- Character Coreference Resolution in Movie ScreenplaysSabyasachee Baruah, and Shrikanth NarayananIn Findings of the Association for Computational Linguistics: ACL 2023, Jul 2023
Movie screenplays have a distinct narrative structure. It segments the story into scenes containing interleaving descriptions of actions, locations, and character dialogues.A typical screenplay spans several scenes and can include long-range dependencies between characters and events.A holistic document-level understanding of the screenplay requires several natural language processing capabilities, such as parsing, character identification, coreference resolution, action recognition, summarization, and attribute discovery. In this work, we develop scalable and robust methods to extract the structural information and character coreference clusters from full-length movie screenplays. We curate two datasets for screenplay parsing and character coreference — MovieParse and MovieCoref, respectively.We build a robust screenplay parser to handle inconsistencies in screenplay formatting and leverage the parsed output to link co-referring character mentions.Our coreference models can scale to long screenplay documents without drastically increasing their memory footprints.
- Representation of professions in entertainment media: Insights into frequency and sentiment trends through computational text analysisPLOS ONE, May 2022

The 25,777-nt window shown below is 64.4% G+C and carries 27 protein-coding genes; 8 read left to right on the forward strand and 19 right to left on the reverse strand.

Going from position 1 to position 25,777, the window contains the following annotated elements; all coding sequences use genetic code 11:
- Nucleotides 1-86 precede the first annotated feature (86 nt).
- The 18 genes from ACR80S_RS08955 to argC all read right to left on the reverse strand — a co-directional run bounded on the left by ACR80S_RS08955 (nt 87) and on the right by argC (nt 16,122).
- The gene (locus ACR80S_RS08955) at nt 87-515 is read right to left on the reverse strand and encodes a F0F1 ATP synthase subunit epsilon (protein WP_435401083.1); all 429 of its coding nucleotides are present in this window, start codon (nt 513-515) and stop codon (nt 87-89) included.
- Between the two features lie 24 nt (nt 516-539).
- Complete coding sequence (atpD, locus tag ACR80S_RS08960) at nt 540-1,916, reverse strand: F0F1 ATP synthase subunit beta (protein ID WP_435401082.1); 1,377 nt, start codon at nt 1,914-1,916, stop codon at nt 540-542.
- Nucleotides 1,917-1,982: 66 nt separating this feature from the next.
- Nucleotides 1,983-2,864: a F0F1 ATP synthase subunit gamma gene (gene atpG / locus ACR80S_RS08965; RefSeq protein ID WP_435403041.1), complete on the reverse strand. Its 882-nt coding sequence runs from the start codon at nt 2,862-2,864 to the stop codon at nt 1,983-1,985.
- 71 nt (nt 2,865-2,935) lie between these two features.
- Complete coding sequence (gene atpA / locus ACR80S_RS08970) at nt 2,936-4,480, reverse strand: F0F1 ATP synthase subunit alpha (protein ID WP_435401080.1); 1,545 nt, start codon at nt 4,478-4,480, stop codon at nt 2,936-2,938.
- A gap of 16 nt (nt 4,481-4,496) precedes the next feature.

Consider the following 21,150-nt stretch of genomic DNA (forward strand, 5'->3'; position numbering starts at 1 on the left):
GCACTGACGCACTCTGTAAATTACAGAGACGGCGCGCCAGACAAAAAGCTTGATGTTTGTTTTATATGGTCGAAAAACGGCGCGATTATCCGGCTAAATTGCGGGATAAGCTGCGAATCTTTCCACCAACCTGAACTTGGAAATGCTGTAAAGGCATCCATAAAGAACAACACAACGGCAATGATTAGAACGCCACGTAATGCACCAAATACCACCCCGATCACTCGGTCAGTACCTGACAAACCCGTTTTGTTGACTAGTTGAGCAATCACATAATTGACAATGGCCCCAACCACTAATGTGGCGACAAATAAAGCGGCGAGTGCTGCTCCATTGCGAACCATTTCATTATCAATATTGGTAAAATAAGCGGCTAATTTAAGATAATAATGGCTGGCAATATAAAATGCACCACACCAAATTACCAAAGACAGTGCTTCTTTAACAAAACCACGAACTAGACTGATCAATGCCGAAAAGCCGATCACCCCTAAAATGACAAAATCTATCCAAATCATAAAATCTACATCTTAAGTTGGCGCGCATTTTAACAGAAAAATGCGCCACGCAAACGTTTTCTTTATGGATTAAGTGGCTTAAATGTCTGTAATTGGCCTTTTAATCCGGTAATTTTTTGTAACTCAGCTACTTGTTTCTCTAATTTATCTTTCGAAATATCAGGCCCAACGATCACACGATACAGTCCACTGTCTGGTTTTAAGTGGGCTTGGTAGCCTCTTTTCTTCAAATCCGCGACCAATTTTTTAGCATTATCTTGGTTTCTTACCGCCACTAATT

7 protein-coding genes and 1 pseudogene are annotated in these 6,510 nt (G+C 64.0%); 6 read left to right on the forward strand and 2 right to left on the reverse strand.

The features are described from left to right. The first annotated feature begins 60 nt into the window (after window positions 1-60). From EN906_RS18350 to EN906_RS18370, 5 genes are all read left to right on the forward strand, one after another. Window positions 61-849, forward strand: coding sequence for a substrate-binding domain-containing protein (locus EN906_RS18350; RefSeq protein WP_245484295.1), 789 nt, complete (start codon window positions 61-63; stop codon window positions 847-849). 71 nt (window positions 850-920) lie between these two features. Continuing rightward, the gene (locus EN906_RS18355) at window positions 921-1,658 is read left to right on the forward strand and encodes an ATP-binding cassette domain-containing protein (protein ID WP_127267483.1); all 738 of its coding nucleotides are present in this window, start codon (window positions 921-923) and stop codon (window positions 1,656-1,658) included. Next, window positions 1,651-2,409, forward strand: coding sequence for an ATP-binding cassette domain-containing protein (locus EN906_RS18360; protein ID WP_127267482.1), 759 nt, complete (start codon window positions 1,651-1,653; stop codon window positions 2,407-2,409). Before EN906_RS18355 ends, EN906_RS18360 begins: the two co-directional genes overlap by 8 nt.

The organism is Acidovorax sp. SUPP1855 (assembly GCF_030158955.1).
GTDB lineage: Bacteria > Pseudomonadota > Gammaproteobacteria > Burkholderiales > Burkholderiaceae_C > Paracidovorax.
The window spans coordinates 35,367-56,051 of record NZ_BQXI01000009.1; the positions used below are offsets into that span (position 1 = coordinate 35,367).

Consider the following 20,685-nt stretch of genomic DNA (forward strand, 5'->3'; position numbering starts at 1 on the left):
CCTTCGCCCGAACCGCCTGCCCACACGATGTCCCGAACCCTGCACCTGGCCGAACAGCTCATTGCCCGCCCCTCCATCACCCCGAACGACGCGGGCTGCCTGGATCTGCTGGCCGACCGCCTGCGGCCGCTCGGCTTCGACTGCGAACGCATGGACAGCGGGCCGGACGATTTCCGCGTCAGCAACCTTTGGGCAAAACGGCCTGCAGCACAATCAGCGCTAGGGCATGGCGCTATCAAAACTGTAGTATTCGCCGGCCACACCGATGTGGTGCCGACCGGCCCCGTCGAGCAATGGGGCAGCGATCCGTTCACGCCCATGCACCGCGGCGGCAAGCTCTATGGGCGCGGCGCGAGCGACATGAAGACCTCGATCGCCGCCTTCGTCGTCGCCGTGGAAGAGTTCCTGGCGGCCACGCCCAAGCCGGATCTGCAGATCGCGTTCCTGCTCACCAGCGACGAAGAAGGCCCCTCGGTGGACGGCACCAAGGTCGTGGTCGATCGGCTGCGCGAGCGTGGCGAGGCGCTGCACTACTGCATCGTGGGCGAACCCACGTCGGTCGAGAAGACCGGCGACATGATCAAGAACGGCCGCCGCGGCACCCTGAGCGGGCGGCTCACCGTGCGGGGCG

Societal ideas and trends dictate media narratives and cinematic depictions which in turn influence people’s beliefs and perceptions of the real world. Media portrayal of individuals and social institutions related to culture, education, government, religion, and family affect their function and evolution over time as people perceive and incorporate the representations from portrayals into their everyday lives. It is important to study media depictions of social structures so that they do not propagate or reinforce negative stereotypes, or discriminate against a particular section of the society. In this work, we examine media representation of different professions and provide computational insights into their incidence, and sentiment expressed, in entertainment media content. We create a searchable taxonomy of professional groups, synsets, and titles to facilitate their retrieval from short-context speaker-agnostic text passages like movie and television (TV) show subtitles. We leverage this taxonomy and relevant natural language processing models to create a corpus of professional mentions in media content, spanning more than 136,000 IMDb titles over seven decades (1950-2017). We analyze the frequency and sentiment trends of different occupations, study the effect of media attributes such as genre, country of production, and title type on these trends, and investigate whether the incidence of professions in media subtitles correlate with their real-world employment statistics. We observe increased media mentions over time of STEM, arts, sports, and entertainment occupations in the analyzed subtitles, and a decreased frequency of manual labor jobs and military occupations. The sentiment expressed toward lawyers, police, and doctors showed increasing negative trends over time, whereas the mentions about astronauts, musicians, singers, and engineers appear more favorably. We found that genre is a good predictor of the type of professions mentioned in movies and TV shows. Professions that employ more people showed increased media frequency.